Newsletter posting 3: Press kit

There is a business side to poetry.  John Murillo calls it the “po-biz”.  It’s the stuff that poets, particularly American poets, talk about soon after a reading ends.  “Po-biz” explores the journals where you’ve published, the retreats that you’ve done, the places you’ve taught on visiting professorships, the publishers you are courting or those that are courting you, the fellowships that you have had, the trips that you have taken to write, the people with whom you have studied, etc.  All of that, and there’s a whole lot of name dropping, too.

In the end, all of that does not matter if you do not excel in your work.  First is always the work.  What happens after is only the result of good work.

Still, without a basic understanding of the business of poetry, your work may only see the light of day as the scribblings in a lover’s card or a sheaf of poems your children find someday after you’ve died.  Beloved and belonging to a very small group of folk.

After you’ve written four poems starts in the day or 3000 words and you can’t even think of doing something creative, assemble the following things:

  1. a bio
  2. a recent, close-up picture
  3. a selection of your strongest 10 poems or 3 short stories (preferably published)
  4. if your work sample has been published, make a list of where and when

None of this requires you to be especially creative.  Your bio may be the most taxing part of this, as we tend to labor most about how we appear to the world.  That, and your work sample.  I know it’s hard to pick just a small group of pieces to present to the world.  In my case, I picked about 20 poems and did a few readings with them. The ones that received the most visceral reactions from the audience are those that are in my work sample.  They are not my favorite poems; they are the poems I know speak to people.  If you are a writer of fiction or nonfiction, I would recommend the same tactic.  Find a venue where you can read your work.

On another day, assign your creative energy to writing an artist statement.  Why do you do the work that you do?  Who and what inspires you?  What are your strengths?  In what areas do you still want to grow?  Write a one-page artist statement and a two-page artist statement that expands upon these ideas.  When you are applying to residencies or fellowships, you will thank me for making you do what seems way over the top now.

On the third day, you are going to use ALL of your creative energy into writing about that DREAM project that you wish you had the time to do.  If you’ve always wanted to write a short story collection, write about it.  Take some time to dwell on what a short story collection might mean to you, how you even came to reading or writing them.  If you want to create an interactive, poetic opera, well, dwell on that.  Get all of your hopes onto the page.  Talk about who or what inspires you.  I’ll give you two to three pages on this.  Write it all out.

Now, compile all of this together (plus a little extra) in this order:

  1. bio
  2. recent picture
  3. links to your website or blog
  4. links to any video or audio of you reading
  5. links to any publicity about your work (No problem if you don’t have any links to anything yet.  You WILL, so this is where it goes)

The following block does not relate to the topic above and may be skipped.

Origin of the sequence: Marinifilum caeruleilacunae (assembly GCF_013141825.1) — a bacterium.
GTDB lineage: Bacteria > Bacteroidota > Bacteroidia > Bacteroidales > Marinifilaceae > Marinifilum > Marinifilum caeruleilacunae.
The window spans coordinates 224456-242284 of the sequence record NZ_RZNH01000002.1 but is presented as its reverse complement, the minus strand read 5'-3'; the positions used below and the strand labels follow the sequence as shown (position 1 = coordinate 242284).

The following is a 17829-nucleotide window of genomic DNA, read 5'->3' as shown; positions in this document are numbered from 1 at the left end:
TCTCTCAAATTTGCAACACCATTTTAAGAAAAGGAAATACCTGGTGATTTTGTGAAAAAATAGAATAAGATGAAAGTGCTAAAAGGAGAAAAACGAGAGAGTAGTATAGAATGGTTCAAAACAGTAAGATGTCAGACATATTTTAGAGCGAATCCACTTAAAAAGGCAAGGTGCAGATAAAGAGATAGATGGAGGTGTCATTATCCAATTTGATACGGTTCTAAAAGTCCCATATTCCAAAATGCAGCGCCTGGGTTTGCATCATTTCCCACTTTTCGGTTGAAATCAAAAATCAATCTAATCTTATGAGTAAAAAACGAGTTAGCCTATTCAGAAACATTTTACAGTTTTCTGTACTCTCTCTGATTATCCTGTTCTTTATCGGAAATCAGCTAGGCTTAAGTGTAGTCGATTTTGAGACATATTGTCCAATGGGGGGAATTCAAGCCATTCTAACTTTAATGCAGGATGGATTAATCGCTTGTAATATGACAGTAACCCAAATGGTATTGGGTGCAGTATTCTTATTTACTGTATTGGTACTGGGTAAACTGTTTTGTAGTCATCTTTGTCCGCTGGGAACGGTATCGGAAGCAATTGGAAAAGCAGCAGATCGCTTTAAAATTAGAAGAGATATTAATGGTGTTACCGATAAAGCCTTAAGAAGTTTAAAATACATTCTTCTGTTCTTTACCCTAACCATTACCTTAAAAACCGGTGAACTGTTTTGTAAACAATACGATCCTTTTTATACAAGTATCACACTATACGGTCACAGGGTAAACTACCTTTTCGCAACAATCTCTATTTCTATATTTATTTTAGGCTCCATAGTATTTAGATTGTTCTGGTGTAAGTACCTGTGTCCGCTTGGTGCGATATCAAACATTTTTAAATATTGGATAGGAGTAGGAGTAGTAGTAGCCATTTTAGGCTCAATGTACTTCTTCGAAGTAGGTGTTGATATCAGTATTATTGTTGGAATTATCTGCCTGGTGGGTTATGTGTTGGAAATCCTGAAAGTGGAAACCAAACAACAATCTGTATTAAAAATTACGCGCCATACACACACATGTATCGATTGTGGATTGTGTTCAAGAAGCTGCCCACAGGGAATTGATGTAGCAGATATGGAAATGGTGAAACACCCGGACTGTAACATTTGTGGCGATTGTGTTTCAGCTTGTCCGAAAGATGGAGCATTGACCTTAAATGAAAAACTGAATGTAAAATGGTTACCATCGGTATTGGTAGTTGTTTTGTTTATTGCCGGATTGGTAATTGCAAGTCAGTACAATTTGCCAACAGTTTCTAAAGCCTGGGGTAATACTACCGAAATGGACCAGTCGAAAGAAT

6. the list of those who have published the poems, stories, nonfiction to come (It is also alright to not have this.  You don’t have to be published to have a press kit.  You will update this all the time)
  7. your work sample (10 poems, 3 stories, 3 nonfiction pieces – for fiction and nonfiction, you will generally only use one, but I think it is good to have a few options)
  8. your artist statement
  9. your writing project statement
  10. reading proposal template (I’ll talk about this in a later newsletter.  It’s a template that you create for you to send out to bookstores, universities, reading series and arts venues when you are trying to set up readings for yourself and others)
  11. list of all the places that you have read (I keep this on my CV.  It helps to know where you have been to think about where you can return on the next book tour.  Also, if you are going to a city more than once, you can reach out to those you know at a venue to identify other areas to read and other avenues to explore to further your career.) 

All of this together makes a press kit.  As you start reaching more and more folk through readings and publications, you will get requests for a bio, picture, and links ALL THE TIME.  It will save you time – time you could be spending writing – to have all of this in one place.

How often do you update this?  I update my press kit with different materials about every three months or so, especially if I have been creatively busy.

This is my strategy.  Folks who are consistently working on getting their writing out to an audience may have other ways of doing this work.  My advice is to ask them how they do it and adopt what’s best for you, what is most efficient for your time.  No “po-biz” or any biz should take away from your writing time.  It’s precious, because you have something valuable that only you can say in the world.

 One last thing, I am a teacher and a poet.  Neither world requires isolation.  I believe deeply in collaboration among teachers and among writers.  To that end, I believe in supporting others and receiving support in return.  When I reach out to venues to do readings, I always reach out to other friends.  A reading with four people is a much stronger event than a reading with just one person.  I share my artist and writing statements with those who are interested.  Sometimes reading the statements of another person can be just the push another needs to get to the core of what that person wants to say and accomplish.  Our work is stronger when we support one another.

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